For me dark days do not exist I'm a brazen-faced old optimist.'

Sometimes, places and events become so familiar that you forget to look for new things. I discovered this at the weekend when we went for one of our regular walks around Anglesey Abbey, near Cambridge, which is one of our favourite National Trust haunts.

We have a bit of a set route around the grounds, which are wonderful and change with the seasons. But we've become sort of complacent, forgetting to look around us.

So, on Sunday, it was great to discover something new there. For most of the time we've been going to Anglesey, the Rose Garden has been the preserve of the family which owned the place and lived in the summer house (a mere 11 bedrooms) next to the abbey itself. They've now moved out and the Rose Garden has been opened to the public - and what a treat it was.

First discovery was the sundial (above) adjacent to the entance. Sorry about my shadow spoiling the picture, but I was trying to get the dragonfly in the shot without scaring it away. I thought the inscription (Serene . . . ) around the 'dial' was lovely - but having looked it up on Google, it must be on every other sundial there is.

Continuing the weather theme, I noticed for the first time (I think) the golden weather vane (below) in the shape of a longship. In all the years we've been going to Anglesey Abbey, we've always been too mean to buy a guidebook, so I'm afraid I don't know the significance of the sundial or the longship, or any of the other things we spotted on our first visit to the Rose Garden.

Flanking one of the entrances to the garden are two statues of Pan, which are slowly (I presume) being enveloped by the yew hedge.

But even more intriguing is this tombstone(?), the head end of which is now under the hedge - one assumes the hedge came second.

Then, on the other side of the hedge, in the Rose Garden itself - by the way the actual roses had begun to fade a bit - was an even stranger discovery . . .

What seem to be stone coffins or, more to the point, empty stone coffins! It's no good - I've got to get the guide book, I have to know . . .

Further into the garden is a doorway - presumably leading to the old private quarters of the family. The door looks really ancient and, according to a plaque fixed to it, once belonged to Henry Cromwell (Oliver Cromwell's son).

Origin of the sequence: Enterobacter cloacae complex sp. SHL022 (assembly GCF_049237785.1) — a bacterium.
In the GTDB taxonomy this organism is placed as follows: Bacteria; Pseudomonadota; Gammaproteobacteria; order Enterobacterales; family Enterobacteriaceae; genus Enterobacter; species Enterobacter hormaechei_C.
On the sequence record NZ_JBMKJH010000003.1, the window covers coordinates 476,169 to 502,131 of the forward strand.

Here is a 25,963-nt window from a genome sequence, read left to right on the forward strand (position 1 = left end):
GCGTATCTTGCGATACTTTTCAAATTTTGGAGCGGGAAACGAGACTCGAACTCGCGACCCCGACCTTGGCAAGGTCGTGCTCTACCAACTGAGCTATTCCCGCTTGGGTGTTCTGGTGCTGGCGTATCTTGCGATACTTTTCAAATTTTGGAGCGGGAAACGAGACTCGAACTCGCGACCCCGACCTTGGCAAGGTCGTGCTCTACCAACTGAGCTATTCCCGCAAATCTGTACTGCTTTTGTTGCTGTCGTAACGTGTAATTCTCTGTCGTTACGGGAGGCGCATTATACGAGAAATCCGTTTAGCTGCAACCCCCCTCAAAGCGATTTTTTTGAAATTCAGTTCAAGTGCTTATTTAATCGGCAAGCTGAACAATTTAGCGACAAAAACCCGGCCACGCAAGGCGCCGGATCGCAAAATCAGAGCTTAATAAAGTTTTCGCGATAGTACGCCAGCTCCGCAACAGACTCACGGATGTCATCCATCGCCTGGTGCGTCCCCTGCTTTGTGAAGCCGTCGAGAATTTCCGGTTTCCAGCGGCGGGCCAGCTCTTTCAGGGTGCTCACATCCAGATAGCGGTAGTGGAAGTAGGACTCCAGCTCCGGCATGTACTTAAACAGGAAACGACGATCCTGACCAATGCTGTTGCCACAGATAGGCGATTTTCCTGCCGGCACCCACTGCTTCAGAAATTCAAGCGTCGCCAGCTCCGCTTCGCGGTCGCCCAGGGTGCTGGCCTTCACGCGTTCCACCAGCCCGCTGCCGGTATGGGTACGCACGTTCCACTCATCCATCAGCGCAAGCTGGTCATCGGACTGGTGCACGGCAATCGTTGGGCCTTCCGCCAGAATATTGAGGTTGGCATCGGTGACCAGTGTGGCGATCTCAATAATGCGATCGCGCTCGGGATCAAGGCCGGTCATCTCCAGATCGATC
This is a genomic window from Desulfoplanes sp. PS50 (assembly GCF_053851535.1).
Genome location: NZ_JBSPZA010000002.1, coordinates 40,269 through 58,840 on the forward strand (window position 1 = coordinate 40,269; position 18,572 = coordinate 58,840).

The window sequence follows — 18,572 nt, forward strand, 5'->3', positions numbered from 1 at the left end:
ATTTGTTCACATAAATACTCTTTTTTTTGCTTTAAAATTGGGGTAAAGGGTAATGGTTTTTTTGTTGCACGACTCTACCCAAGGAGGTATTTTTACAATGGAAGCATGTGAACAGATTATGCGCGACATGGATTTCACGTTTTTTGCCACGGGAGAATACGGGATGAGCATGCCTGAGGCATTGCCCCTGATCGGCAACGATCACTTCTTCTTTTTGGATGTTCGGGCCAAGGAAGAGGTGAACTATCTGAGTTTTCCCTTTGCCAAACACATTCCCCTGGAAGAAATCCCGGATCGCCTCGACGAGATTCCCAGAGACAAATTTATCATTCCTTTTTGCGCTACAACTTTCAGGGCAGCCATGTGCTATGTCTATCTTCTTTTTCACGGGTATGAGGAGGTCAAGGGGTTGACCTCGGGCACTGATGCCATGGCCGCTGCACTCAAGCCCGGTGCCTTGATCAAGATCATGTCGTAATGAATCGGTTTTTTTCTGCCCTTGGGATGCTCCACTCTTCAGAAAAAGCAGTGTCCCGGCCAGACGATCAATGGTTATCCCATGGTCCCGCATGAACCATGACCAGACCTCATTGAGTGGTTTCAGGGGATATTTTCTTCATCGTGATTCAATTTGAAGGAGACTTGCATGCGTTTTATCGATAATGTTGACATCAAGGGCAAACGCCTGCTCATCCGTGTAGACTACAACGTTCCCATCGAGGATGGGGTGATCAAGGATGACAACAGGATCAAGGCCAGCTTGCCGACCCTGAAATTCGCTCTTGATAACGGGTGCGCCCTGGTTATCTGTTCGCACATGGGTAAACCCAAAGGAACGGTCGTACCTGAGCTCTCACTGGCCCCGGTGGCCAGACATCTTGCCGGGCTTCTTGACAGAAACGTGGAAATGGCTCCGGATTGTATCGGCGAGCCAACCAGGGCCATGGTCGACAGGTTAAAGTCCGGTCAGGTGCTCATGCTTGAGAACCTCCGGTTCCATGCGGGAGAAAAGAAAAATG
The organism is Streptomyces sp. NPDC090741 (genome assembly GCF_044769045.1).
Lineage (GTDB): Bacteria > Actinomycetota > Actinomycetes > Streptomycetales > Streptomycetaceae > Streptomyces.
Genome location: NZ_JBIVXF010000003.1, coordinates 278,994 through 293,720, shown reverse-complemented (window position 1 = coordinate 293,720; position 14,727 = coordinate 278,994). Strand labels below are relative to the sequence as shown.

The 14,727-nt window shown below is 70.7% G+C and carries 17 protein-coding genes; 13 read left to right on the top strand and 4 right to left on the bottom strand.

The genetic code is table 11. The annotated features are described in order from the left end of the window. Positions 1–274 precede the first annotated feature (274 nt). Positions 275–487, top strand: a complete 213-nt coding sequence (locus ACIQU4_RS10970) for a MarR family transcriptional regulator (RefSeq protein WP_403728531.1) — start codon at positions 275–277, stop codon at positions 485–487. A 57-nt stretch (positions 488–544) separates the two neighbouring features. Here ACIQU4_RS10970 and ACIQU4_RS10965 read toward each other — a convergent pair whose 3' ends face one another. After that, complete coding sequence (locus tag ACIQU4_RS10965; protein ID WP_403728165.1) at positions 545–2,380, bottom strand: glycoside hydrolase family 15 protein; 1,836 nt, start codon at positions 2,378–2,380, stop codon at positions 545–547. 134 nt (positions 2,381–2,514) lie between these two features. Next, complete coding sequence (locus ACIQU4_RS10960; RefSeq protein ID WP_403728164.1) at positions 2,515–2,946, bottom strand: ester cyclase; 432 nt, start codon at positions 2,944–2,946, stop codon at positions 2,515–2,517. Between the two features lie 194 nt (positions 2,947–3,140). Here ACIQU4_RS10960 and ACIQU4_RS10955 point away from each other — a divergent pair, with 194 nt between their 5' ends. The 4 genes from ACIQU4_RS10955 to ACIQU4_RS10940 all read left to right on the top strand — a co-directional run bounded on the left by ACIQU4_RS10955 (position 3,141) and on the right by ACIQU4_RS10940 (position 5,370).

Either side of the door are the heads of what appear to be bishops - but they look too mischievous to be senior clergy - one has even suffered a broken nose!

Finally, a detail from the gates leading into the garden. A lovely, surprising and intriquing afternoon stroll which taught me not to take things for granted. And when I find out whose coffins they were, I'll let you know.

Sunflower power

The sunflowers in my garden sort of gave up the ghost at the weekend - heads heavy with seed, no support, dogs running round them etc.

I've chopped off the heads so they can dry out and the birds can peck at the seeds through the winter.

It also gave me the chance to get close up and take some pictures. They're fantastic things, sunflowers - beautiful, shapes colours and patterns.

Monday, 3 September 2007

False start

I returned to the house after setting off on the dog walk this morning (6.05am). After seeing this rather explosive looking sunrise, I had go back and get my camera.

The verbascum (?) and teasels looked good in the half-light, too. There's something unnatural about the tall spikes.

Yesterday, I dug up the first of my rather pathetic crop of parsnips. I'm having to ration them, but there was enough here to roast with our Sunday lunch.

Monday, 27 August 2007

Over the garden fence

I've spent the weekend trying to avoid my neighbours.

They've just returned from a two-week cruise around the Baltic ports and I know they're desperate to tell me about it. It may sound unkind, but I don't want to hear.

They're the sort of people who only want to tell you about their wonderfully interesting lives, their incredibly talented children, what they did yesterday, what they're doing today and what they'll be doing tomorrow.

There's never a 'how are you?' or 'what do you think?'.

Mrs DW almost got caught, getting out of the car. He appeared from nowhere to say 'nice weather' . . . the trap was set (I've fallen into it before). Mrs DW was then meant to say 'yes, about time too'. That's when the trap snaps shut . . . 'we've had lovely weather where we've been'. But Mrs DW is much cleverer/tougher than me - she just muttered some inanity and plunged through the front door, slamming it behind her.